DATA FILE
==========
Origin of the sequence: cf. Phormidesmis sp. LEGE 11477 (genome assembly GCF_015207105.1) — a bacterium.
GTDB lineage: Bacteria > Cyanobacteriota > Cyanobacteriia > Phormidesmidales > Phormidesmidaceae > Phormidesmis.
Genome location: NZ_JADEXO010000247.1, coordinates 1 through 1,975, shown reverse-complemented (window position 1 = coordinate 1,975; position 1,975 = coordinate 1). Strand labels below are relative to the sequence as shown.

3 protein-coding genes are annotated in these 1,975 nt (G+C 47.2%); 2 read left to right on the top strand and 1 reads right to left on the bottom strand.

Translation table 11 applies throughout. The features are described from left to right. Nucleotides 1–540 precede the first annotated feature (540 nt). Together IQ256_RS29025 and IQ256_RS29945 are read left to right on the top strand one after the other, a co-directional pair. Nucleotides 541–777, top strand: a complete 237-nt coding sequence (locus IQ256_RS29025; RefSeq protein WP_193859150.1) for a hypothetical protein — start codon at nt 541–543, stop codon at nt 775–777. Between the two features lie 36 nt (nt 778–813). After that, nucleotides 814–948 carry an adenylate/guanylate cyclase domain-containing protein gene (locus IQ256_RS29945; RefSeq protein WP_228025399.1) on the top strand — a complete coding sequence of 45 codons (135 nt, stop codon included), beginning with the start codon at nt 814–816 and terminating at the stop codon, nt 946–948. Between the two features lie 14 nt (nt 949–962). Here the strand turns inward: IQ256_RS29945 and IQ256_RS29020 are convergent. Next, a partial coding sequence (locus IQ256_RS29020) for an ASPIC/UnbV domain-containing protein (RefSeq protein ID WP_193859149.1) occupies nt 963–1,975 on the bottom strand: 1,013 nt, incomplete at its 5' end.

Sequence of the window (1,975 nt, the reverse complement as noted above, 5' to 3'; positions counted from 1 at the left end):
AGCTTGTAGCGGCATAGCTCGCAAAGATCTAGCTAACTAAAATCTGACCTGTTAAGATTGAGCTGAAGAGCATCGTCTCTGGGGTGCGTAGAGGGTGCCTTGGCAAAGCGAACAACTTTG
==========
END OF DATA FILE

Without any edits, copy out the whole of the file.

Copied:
Origin of the sequence: cf. Phormidesmis sp. LEGE 11477 (genome assembly GCF_015207105.1) — a bacterium.
GTDB lineage: Bacteria > Cyanobacteriota > Cyanobacteriia > Phormidesmidales > Phormidesmidaceae > Phormidesmis.
Genome location: NZ_JADEXO010000247.1, coordinates 1 through 1,975, shown reverse-complemented (window position 1 = coordinate 1,975; position 1,975 = coordinate 1). Strand labels below are relative to the sequence as shown.

3 protein-coding genes are annotated in these 1,975 nt (G+C 47.2%); 2 read left to right on the top strand and 1 reads right to left on the bottom strand.

Translation table 11 applies throughout. The features are described from left to right. Nucleotides 1–540 precede the first annotated feature (540 nt). Together IQ256_RS29025 and IQ256_RS29945 are read left to right on the top strand one after the other, a co-directional pair. Nucleotides 541–777, top strand: a complete 237-nt coding sequence (locus IQ256_RS29025; RefSeq protein WP_193859150.1) for a hypothetical protein — start codon at nt 541–543, stop codon at nt 775–777. Between the two features lie 36 nt (nt 778–813). After that, nucleotides 814–948 carry an adenylate/guanylate cyclase domain-containing protein gene (locus IQ256_RS29945; RefSeq protein WP_228025399.1) on the top strand — a complete coding sequence of 45 codons (135 nt, stop codon included), beginning with the start codon at nt 814–816 and terminating at the stop codon, nt 946–948. Between the two features lie 14 nt (nt 949–962). Here the strand turns inward: IQ256_RS29945 and IQ256_RS29020 are convergent. Next, a partial coding sequence (locus IQ256_RS29020) for an ASPIC/UnbV domain-containing protein (RefSeq protein ID WP_193859149.1) occupies nt 963–1,975 on the bottom strand: 1,013 nt, incomplete at its 5' end.

Sequence of the window (1,975 nt, the reverse complement as noted above, 5' to 3'; positions counted from 1 at the left end):
AGCTTGTAGCGGCATAGCTCGCAAAGATCTAGCTAACTAAAATCTGACCTGTTAAGATTGAGCTGAAGAGCATCGTCTCTGGGGTGCGTAGAGGGTGCCTTGGCAAAGCGAACAACTTTG